Mayor plans "major regulatory change" on affordable rentals
HAWAII KAI, OAHU (HawaiiNewsNow) -
Honolulu Mayor Kirk Caldwell said he will announce a “major regulatory change” in the coming weeks that he said will make it easier for developers to build affordable rentals.
He disclosed that development just minutes after an incredibly generous act happened Wednesday morning at a lottery for affordable rental units in Hawaii Kai.
Several dozen people gathered to see if they were among the 54 families chosen by lottery to rent affordable units at the new 7000 Hawaii Kai Drive apartment complex when Eddie Odquina of Hawaii Kai won an apartment in the lottery but gave it to Stacie Sato-Sugimoto.
"I'd like to give it to her, she's got two kids. Stacie?" Odquina said.
"You are amazing. Thank you," Sato-Sugimoto said, as she teared up and those in attendance applauded.
That means she and her two children can move to the apartment complex, which will be completed next year. She will pay $1,500 a month rent for a two-bedroom unit and be able to afford moving out of her parents’ home in Hawaii Kai.
"My parents live out here. I'm recently a single mom. I have two little kids and they go to the same elementary school I work at and I want to be out here near my parents and raise my kids in the community I was raised in as well," Sato-Sugimoto said.
Odquina, who lives with his mom in Hawaii Kai and has a 17-year-old daughter, said he gave away his spot to her because "This is the only one I met with two kids and so that hit me. And they were younger. And we had similar situations. We both wanted to stay close to our mother, our elder mother."
The original development agreement with the city called for 10 percent of the rentals here to be affordable, but the developer doubled the number of affordables because of a city incentive.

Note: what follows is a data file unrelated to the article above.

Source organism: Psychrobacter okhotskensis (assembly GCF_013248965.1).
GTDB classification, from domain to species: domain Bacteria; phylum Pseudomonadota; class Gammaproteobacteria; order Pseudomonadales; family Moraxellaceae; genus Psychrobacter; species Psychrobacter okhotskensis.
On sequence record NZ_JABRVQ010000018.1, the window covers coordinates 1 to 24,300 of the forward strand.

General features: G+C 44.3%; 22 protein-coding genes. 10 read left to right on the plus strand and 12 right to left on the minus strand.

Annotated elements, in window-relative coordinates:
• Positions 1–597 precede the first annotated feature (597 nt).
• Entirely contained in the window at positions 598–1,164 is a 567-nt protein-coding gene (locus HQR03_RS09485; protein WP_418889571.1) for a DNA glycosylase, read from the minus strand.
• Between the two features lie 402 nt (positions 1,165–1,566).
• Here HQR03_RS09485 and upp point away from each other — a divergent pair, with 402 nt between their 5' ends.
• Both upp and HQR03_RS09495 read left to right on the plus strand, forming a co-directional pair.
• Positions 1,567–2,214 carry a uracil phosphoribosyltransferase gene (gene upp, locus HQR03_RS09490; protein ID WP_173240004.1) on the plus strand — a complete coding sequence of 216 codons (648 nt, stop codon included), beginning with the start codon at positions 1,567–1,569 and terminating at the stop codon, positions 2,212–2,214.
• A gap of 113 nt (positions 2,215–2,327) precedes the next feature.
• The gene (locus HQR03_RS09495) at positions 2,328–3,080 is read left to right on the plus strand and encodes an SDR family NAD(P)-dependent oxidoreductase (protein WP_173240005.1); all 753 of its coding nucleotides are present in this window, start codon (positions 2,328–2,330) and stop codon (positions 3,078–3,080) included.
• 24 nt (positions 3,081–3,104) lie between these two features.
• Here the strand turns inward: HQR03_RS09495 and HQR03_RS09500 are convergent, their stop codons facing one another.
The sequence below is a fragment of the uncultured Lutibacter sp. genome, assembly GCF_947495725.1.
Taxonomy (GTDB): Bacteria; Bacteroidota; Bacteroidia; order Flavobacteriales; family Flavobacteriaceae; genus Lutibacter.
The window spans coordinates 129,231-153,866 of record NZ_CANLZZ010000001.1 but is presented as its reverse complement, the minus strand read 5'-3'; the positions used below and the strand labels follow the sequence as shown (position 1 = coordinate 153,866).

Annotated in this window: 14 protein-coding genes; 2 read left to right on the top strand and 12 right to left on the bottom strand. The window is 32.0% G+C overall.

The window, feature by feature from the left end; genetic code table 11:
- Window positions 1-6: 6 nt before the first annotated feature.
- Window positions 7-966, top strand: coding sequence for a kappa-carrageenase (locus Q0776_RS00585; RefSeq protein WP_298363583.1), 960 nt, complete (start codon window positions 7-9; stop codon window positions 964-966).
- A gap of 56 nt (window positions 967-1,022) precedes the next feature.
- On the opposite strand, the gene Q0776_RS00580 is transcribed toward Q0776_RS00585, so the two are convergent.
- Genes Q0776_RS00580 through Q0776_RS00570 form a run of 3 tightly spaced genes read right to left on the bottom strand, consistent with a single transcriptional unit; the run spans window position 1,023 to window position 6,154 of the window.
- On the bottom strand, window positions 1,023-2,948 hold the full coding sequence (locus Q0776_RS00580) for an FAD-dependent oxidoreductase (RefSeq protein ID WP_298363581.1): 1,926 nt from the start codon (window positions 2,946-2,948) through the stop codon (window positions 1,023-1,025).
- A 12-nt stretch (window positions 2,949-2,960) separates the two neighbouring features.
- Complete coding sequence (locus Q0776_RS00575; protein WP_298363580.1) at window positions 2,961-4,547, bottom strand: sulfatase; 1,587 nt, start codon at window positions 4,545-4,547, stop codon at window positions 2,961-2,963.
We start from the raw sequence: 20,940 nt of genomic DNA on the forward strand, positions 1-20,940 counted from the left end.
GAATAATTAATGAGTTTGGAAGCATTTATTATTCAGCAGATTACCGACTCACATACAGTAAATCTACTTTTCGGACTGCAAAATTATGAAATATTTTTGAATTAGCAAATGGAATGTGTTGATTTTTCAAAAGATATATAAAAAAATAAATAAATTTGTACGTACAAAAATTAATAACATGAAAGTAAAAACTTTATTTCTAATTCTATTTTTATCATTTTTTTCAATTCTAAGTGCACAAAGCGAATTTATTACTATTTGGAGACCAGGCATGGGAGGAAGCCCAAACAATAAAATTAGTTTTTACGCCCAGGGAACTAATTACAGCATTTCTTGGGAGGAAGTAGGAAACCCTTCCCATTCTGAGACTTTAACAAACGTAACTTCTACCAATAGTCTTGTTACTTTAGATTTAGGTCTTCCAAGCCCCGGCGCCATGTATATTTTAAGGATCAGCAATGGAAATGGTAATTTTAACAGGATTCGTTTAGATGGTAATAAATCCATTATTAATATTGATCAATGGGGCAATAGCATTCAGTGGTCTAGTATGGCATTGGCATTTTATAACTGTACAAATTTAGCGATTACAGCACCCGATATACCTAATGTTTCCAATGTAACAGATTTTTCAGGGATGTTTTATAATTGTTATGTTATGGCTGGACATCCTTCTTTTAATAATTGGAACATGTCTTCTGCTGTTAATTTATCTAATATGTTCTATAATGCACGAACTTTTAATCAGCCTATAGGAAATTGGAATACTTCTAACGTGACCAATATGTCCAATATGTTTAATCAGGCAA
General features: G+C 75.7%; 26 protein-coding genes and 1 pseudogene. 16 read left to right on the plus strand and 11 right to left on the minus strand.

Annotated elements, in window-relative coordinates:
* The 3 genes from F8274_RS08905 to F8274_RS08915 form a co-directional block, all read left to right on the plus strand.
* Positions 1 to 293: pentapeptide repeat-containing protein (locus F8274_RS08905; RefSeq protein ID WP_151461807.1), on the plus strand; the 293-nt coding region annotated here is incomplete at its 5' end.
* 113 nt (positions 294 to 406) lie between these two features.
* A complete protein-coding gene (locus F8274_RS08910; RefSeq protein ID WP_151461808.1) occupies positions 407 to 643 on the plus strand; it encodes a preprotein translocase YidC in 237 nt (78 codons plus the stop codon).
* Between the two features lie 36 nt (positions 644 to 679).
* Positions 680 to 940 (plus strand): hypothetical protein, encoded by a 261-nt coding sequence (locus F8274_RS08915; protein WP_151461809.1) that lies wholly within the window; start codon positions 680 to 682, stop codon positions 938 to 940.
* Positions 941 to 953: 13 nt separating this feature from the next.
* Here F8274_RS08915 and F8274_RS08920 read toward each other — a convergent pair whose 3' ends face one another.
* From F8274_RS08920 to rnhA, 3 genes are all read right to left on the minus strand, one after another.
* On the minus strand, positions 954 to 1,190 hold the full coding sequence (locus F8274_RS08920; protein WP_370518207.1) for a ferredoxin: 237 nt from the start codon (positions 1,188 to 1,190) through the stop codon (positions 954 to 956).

That exempts the landowner from paying property taxes for the entire project as long as 20 percent of them are rented at affordable rates to people who earn 80 percent or less of the median income.
"We have the incentive to do that and we hope that more developers will have that incentive," said Christine Camp, president of Avalon Development, the developer of the Hawaii Kai project.
The other 80 percent of the units will be rented at market rates.
In the coming weeks, the city will announce what Caldwell called a "major regulatory change" affecting how affordable housing is built.
"We're going to be looking at maybe reducing the percentage of affordability, to a lower level of affordability for a longer period of time, so things don't fall out of affordability," Caldwell said.
Caldwell said right now the city gets developers to build affordables that remain for only 10 or 15 years before they can be sold or rented at market rates, so the island keeps losing affordable housing inventory.
"We need more of this in perpetuity so our inventory grows and young families and seniors can live better and a lot more affordable," Caldwell added.
The mayor's staff said details of the new proposals are still being worked out . But they said the mayor would like to make it easier for people who build affordable rentals to get property tax waivers. Those waivers would only apply to the affordable units, according to the mayor’s spokesman.